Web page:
Bench Memos

Does the Constitution Protect Unenumerated Rights?

In response to my recent post on Judge Janice Rogers Brown’s scathing rebuke of the U.S. Supreme Court’s economic-liberty jurisprudence, Ed Whelan asks me to provide more explanation of what level of judicial review for economic rights would be “meaningful” and what provisions of the Constitution require that kind of review. My response is unlikely to satisfy him, because his question ultimately stems from fundamental disagreements about the nature of the “judicial power” in Article III and the rights protected by the Constitution.

Whelan has stated before that he thinks that all levels of tiered scrutiny — from the rational-basis test to strict scrutiny — are illegitimate judicial inventions. To his mind, government acts are either proscribed by the Constitution or they’re not, full stop. The problem with this approach is that it is difficult to imagine how it would be put into practice. While it purports to be objective, judges attempting to discern the content of phrases like “freedom of speech” must ultimately delve into value-laden terms like “freedom.” This will necessarily require some inquiry — even if only a historical inquiry — both into which government motives are legitimate and which means the government may choose to pursue those motives. This reality is reflected in the fact that every sitting Justice on the Supreme Court believes that some form of tiered scrutiny applies to every individual-rights case.

I also believe it is fair to say that Whelan thinks the Constitution doesn’t empower judges to protect unenumerated rights. Under this view, some of the Court’s greatest triumphs for individual liberty — including the invalidation of anti-miscegenation laws, the abolition of eugenic sterilization, and the commonsense holding that parents have a fundamental right to direct the upbringing of their children — were all apparently acts of illegitimate judicial activism. The Institute for Justice’s disagreement with this position is well documented. My colleagues have repeatedly argued (like many others have done) that the Privileges or Immunities Clause of the Fourteenth Amendment was meant to protect substantive rights like economic liberty. And even apart from the Privileges or Immunities Clause, the Fourteenth Amendment plainly prohibits states from depriving people of “equal protection of the laws,” a requirement which would seem to forbid handing out special economic favors and grants of monopoly based on nothing more than an interest group’s political clout. Similar arguments have been made regarding the Ninth Amendment.

To be sure, if one agrees with Whelan that all tiered scrutiny is illegitimate and that the Constitution does not protect unenumerated rights, then naturally one will be skeptical of calls for judicial engagement. But if one disagrees with those positions, then the question becomes how judges should best go about doing their jobs.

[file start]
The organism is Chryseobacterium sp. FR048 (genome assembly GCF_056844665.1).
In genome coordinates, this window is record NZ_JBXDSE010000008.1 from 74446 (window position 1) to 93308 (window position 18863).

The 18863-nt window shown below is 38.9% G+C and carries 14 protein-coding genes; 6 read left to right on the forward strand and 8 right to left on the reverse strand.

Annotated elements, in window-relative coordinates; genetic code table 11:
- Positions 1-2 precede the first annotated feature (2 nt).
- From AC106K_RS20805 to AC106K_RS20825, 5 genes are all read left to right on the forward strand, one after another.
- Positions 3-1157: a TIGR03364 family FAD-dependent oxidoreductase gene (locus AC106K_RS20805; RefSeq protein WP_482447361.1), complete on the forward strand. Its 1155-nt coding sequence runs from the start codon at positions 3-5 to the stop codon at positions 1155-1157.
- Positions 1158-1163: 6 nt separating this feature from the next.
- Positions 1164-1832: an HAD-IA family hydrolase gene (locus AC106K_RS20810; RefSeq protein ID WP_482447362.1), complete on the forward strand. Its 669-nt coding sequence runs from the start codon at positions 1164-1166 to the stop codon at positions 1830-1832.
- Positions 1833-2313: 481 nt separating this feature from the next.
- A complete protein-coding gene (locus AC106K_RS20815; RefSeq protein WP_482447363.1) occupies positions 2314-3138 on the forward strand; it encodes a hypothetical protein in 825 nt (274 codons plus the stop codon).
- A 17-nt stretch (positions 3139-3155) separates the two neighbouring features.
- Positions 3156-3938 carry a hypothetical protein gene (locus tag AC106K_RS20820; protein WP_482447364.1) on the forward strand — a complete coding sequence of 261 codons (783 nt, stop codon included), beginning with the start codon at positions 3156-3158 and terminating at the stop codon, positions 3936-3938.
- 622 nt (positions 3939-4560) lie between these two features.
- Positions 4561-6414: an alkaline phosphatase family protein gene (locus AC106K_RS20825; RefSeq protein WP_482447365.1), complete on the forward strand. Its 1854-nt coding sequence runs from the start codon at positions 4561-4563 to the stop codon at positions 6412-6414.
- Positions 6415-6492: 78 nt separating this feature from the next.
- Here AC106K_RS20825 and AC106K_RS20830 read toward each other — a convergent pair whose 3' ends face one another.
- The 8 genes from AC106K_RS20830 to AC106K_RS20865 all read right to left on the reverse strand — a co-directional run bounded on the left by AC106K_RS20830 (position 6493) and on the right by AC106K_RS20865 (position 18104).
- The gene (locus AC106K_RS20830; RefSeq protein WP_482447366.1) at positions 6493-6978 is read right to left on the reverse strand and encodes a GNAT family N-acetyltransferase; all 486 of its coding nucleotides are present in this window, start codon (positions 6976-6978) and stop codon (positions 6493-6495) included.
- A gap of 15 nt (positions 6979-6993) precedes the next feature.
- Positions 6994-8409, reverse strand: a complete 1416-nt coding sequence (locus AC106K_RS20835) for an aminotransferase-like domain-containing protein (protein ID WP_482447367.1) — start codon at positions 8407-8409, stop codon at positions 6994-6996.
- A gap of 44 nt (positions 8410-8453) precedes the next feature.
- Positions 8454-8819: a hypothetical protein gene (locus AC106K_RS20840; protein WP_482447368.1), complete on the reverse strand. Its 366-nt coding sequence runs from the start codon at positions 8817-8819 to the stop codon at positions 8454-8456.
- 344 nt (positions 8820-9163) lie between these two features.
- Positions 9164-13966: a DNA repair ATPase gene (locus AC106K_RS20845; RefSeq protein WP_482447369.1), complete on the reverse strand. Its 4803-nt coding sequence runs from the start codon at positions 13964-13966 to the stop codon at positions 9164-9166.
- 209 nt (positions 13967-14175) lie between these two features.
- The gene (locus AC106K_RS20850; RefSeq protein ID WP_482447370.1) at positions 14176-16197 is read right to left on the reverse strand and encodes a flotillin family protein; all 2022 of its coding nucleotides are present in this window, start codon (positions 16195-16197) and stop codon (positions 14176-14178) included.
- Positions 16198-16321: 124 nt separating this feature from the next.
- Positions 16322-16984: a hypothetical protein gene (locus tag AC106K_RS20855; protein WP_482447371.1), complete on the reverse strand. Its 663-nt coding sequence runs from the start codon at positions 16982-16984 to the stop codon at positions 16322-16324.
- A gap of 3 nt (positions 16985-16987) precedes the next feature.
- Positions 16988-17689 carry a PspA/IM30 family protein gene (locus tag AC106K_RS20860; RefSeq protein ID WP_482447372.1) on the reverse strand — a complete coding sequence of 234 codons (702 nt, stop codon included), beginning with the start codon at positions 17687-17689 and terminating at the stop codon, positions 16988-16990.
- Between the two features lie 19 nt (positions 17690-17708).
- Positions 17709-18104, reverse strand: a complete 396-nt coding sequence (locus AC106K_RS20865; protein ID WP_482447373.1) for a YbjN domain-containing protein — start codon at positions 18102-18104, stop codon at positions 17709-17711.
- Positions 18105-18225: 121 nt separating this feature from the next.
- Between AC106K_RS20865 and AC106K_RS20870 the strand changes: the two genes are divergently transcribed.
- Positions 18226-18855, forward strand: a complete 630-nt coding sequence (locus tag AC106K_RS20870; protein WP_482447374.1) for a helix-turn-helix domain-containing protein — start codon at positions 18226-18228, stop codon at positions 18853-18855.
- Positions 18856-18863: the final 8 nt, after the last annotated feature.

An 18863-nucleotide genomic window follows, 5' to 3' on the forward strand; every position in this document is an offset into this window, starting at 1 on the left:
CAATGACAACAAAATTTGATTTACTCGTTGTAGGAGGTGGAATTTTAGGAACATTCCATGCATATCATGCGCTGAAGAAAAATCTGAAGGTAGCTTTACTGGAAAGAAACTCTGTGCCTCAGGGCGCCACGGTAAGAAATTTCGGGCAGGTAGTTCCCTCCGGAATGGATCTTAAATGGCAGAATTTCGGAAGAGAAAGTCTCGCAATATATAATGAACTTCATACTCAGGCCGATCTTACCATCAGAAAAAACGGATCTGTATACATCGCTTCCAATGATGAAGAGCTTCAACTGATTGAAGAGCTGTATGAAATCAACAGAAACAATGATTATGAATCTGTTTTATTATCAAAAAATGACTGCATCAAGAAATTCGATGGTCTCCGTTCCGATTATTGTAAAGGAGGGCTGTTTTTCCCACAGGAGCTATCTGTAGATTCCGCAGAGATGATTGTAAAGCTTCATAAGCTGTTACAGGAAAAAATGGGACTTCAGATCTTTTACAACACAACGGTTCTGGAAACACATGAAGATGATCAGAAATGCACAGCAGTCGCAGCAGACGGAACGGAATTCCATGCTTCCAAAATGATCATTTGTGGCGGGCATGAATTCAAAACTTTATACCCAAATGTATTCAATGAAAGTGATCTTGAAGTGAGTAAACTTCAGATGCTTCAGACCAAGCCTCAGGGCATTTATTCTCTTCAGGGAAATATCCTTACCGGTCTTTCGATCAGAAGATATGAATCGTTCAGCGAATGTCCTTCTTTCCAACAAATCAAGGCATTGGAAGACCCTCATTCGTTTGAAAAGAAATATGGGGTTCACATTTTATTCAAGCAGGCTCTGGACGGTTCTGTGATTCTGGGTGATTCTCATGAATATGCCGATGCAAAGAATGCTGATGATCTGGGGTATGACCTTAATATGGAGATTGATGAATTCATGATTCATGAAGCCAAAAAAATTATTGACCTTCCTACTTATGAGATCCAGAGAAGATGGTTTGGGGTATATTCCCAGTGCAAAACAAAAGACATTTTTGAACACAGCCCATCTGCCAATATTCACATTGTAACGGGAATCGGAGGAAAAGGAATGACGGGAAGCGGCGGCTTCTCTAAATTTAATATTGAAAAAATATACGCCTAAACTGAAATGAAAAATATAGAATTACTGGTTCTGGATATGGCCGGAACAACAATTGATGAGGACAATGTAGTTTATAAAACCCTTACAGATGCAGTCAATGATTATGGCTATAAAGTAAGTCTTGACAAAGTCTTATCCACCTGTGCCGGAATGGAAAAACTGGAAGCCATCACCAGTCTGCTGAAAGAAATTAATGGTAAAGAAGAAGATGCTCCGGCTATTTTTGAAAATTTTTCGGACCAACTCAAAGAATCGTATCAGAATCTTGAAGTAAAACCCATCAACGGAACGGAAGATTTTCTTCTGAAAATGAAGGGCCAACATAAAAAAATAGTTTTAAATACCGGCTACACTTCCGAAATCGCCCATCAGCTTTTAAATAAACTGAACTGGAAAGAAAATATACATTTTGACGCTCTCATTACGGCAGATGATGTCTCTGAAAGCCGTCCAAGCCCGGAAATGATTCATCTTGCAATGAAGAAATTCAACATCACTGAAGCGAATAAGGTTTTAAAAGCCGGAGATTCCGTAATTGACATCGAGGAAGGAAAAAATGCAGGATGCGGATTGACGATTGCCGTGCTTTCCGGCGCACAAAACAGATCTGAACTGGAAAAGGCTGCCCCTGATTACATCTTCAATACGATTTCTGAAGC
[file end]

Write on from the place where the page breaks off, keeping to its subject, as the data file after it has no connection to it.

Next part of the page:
If one believes that the Constitution was written to protect at least some unenumerated rights, then it’s clear the rational-basis test fails to fulfill that basic purpose. Regardless of whether we’re talking about the Constitution’s guarantee that states shall not infringe the “privileges or immunities” of citizens or its guarantee that the enumeration of rights in the Constitution does not give the federal government license to “deny or disparage” other, unenumerated rights, asking judges to refrain from making up justifications — as they are required to do under the rational-basis test — and instead to try in good faith to discern what’s actually going on in a particular case isn’t asking too much.

The remarkable power of this single, modest step is nicely illustrated by two cases: Craigmiles v. Giles and Powers v. Harris. Both cases concerned transparently protectionist state laws that granted licensed funeral directors a lucrative monopoly on the sale of caskets. In Craigmiles, the Sixth U.S. Circuit Court of Appeals struck down the monopoly. In Powers, the Tenth Circuit upheld it. In both cases, the government made identical arguments to justify its monopoly. The only difference was that, in Craigmiles, the court made a genuine inquiry into whether there were facts to support those arguments and, concluding that there were none, recognized that the only purpose served by the law was the illegitimate purpose of intrastate protectionism. Although that is not the only form that “meaningful” review might take, it certainly shows how even small increases in scrutiny would better promote the protection of unenumerated rights.

Of course, as I said at the outset, I don’t expect that any of this will persuade Whelan — we disagree on too many fundamental premises. But I do hope it will persuade those who believe that the Constitution was designed to actually preserve liberty, not merely to leave open the possibility of it. We at IJ share that belief, and think it clear that the danger of judicial abdication — as exemplified in Powers v. Harris and the U.S. Supreme Court’s post–New Deal economic-liberty jurisprudence — poses a far greater danger to liberty than would modest steps towards judicial engagement.

— Paul Sherman is an attorney at the Institute for Justice, which in September 2011 released “Government Unchecked: The False Problem of ‘Judicial Activism’ and the Need for Judicial Engagement.”

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